Here I have began the coloring of his head feathers with the rich cobalt blue. I've also colored in his wings. Now he's starting to look a little like a bluebird!
Here I've add more of the darker base coloring over the light colors. His breast is becoming more orange/rust colored, his underbreast feathers have cream added to them. I've defined the branch with some gray and green, added dark green for the leaves and added the red for the holly berries.
Now it's time to decide on background color. I believe I will use cream as the base, with yellow on the right hand side of the bird (this is where the sun will hit his feathers) and a terra cotta on the left (causing his left side to be slightly shadowed, with darker coloring.) It's also time to start detailing his feathers with some darker, defining colors to suggest separation.
At this point, there has been another hour into this project, making it a total of 3 hours and 15 minutes so far.
The first thing I always do when painting an animal, bird or person, is create the eye(s). The expression in the eye(s) must be right for me to continue. It's like the eye looking back at me suddenly brings the art "to life", and once it becomes real, I become personally connected with the subject. I'm connected now with this little fella - he has my full attention!
Here I have layed down the lightest undertones of color in the design. Though I will add darker colors over these lighter ones, by doing this stage first, the piece will end up with a realistic glow. You might notice the holly berries are orange in this photo. That's because although at first glance, the berries just seem red, they actually have an orange cast to them. By adding the orange as the base color for the berries, I'm hoping to be able to recreate the look of the real berries.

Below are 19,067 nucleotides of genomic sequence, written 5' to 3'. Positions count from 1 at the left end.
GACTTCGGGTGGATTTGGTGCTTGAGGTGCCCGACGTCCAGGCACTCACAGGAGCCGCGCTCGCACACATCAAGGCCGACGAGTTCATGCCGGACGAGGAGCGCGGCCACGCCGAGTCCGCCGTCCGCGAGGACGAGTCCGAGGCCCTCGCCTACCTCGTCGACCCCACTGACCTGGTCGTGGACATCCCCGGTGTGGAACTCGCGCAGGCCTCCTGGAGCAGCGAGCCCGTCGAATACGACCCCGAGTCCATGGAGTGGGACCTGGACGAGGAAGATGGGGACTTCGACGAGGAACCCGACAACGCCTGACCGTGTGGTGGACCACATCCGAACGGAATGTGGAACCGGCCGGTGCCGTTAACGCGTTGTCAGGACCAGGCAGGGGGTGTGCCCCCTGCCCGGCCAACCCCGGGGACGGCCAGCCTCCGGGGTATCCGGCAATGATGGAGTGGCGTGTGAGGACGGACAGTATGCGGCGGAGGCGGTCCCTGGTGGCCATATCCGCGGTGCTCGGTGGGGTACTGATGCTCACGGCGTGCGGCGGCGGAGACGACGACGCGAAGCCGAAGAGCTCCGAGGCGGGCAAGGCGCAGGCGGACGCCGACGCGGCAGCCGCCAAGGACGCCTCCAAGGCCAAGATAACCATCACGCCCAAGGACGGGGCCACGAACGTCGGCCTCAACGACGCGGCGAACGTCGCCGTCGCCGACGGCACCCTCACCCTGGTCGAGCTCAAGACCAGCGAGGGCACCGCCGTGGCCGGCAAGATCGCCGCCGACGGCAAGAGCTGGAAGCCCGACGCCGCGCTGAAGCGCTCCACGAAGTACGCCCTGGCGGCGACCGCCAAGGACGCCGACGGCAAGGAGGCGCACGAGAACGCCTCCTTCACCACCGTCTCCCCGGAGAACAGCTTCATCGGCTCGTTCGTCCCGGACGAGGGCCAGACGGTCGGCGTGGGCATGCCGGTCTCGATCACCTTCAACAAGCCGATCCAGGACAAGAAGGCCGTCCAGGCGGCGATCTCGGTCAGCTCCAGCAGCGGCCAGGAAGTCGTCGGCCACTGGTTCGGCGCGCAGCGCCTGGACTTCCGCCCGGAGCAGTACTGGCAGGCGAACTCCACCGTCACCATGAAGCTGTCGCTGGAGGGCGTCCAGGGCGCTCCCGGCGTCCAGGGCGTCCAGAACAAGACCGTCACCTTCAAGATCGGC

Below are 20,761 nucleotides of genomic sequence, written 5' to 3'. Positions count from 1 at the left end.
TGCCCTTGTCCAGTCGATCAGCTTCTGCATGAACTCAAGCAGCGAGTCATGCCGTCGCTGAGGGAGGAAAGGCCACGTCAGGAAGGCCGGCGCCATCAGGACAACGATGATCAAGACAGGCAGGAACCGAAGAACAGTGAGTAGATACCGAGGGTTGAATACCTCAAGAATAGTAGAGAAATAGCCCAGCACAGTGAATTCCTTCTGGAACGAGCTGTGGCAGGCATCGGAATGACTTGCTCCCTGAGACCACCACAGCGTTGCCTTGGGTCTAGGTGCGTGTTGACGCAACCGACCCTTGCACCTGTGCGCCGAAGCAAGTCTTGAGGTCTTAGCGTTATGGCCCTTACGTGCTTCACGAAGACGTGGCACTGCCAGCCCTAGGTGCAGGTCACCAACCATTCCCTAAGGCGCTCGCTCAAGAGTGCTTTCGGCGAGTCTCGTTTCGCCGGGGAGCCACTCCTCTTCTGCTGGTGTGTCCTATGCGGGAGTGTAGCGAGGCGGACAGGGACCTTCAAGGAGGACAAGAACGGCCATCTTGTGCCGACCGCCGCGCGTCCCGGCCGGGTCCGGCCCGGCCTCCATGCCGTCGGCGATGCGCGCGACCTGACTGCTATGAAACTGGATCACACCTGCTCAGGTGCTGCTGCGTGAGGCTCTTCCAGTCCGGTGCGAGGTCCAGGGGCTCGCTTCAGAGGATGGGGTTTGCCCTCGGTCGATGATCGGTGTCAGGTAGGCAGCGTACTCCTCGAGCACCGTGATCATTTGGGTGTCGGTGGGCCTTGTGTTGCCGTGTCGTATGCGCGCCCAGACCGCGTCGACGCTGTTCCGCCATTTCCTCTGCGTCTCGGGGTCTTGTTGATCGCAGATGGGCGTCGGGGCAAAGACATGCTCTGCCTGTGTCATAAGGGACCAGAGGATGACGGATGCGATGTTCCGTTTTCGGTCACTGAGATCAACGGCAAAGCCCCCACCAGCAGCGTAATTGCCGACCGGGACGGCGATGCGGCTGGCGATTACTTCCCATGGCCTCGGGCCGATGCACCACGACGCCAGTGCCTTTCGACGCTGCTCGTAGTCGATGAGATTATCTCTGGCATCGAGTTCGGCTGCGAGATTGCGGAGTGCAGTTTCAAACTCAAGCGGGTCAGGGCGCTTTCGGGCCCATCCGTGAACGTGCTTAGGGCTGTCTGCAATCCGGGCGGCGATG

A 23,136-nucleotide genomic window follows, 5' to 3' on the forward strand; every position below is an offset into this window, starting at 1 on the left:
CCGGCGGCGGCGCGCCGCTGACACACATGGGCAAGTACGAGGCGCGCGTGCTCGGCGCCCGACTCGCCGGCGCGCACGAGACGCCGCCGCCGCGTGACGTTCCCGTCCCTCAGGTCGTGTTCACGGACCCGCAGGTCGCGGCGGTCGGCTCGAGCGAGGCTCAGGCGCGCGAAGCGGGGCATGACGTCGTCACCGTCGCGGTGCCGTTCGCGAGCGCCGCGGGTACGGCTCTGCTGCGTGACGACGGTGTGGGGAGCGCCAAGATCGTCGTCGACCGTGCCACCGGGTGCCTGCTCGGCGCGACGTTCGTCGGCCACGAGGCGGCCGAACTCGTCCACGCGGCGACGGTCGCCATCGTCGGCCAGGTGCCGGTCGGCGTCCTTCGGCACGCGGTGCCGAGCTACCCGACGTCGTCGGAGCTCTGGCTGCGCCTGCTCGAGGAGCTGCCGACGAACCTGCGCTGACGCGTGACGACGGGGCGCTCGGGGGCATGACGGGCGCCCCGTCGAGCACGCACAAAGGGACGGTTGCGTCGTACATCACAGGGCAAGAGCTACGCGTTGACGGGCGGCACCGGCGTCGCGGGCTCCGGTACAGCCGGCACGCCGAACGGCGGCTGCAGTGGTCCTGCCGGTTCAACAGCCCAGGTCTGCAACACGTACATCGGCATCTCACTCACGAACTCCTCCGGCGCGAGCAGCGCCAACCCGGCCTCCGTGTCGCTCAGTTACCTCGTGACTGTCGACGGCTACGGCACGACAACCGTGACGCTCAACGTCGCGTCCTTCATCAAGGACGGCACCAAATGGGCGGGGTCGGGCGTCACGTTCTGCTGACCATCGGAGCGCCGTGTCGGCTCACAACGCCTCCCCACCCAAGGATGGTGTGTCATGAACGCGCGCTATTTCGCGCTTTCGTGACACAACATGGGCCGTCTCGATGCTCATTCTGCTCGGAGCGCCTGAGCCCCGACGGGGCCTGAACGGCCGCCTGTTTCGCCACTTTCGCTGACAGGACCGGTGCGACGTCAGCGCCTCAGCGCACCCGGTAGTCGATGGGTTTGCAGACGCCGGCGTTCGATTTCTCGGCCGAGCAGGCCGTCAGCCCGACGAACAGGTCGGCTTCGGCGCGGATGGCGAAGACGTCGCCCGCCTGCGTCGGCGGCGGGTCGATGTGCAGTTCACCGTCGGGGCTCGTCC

Now I'm lucky....the holly bush is right outside the window and I can glance up and view it as I go. The bird is gone, of course, but I've painted numerous bluebirds before, so I believe I can guess at his coloring enough to create a realistic version of him. :)
At this point, I haven't painted in a background color because I haven't decided what color I'm going to use yet. I could go ahead and fire the piece now, and add the additional colors in layers over the top - however, since my bottom layer is still so very thin (notice you can still see my pencil marks through the color), I'm just going to let the piece sit for about 30 minutes and let the color set without firing.
So what do I do in the 30 minutes while the piece is resting? I could eat breakfast...I could take a walk...I could work on my next design. However, since I really want to do a good job on the bluebird, I think I'll glance over photos of bluebirds just to make sure I get his coloring and markings realistic enough. :)
Just in case you're curious, so far, I have 2 hours and 15 minutes in this project. (I began at 7:30 am with the first sketch, and it's now 9:45)